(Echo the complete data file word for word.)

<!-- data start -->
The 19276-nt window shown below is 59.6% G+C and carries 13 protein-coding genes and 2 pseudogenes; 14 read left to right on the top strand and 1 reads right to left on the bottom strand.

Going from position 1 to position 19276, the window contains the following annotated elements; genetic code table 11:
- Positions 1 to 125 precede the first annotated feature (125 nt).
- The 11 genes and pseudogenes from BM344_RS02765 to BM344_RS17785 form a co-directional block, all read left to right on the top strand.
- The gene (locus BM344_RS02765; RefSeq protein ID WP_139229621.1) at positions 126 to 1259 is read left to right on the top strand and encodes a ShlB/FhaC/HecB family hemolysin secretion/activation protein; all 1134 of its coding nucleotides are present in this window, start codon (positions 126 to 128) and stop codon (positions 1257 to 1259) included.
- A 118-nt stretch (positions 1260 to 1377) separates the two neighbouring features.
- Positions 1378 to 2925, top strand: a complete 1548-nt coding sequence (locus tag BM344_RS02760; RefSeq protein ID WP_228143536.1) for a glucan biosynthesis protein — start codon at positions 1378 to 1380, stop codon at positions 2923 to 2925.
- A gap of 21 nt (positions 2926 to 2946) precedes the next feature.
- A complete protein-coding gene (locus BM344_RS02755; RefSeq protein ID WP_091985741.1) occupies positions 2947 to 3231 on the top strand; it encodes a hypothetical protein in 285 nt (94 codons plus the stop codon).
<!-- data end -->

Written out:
The 19276-nt window shown below is 59.6% G+C and carries 13 protein-coding genes and 2 pseudogenes; 14 read left to right on the top strand and 1 reads right to left on the bottom strand.

Going from position 1 to position 19276, the window contains the following annotated elements; genetic code table 11:
- Positions 1 to 125 precede the first annotated feature (125 nt).
- The 11 genes and pseudogenes from BM344_RS02765 to BM344_RS17785 form a co-directional block, all read left to right on the top strand.
- The gene (locus BM344_RS02765; RefSeq protein ID WP_139229621.1) at positions 126 to 1259 is read left to right on the top strand and encodes a ShlB/FhaC/HecB family hemolysin secretion/activation protein; all 1134 of its coding nucleotides are present in this window, start codon (positions 126 to 128) and stop codon (positions 1257 to 1259) included.
- A 118-nt stretch (positions 1260 to 1377) separates the two neighbouring features.
- Positions 1378 to 2925, top strand: a complete 1548-nt coding sequence (locus tag BM344_RS02760; RefSeq protein ID WP_228143536.1) for a glucan biosynthesis protein — start codon at positions 1378 to 1380, stop codon at positions 2923 to 2925.
- A gap of 21 nt (positions 2926 to 2946) precedes the next feature.
- A complete protein-coding gene (locus BM344_RS02755; RefSeq protein ID WP_091985741.1) occupies positions 2947 to 3231 on the top strand; it encodes a hypothetical protein in 285 nt (94 codons plus the stop codon).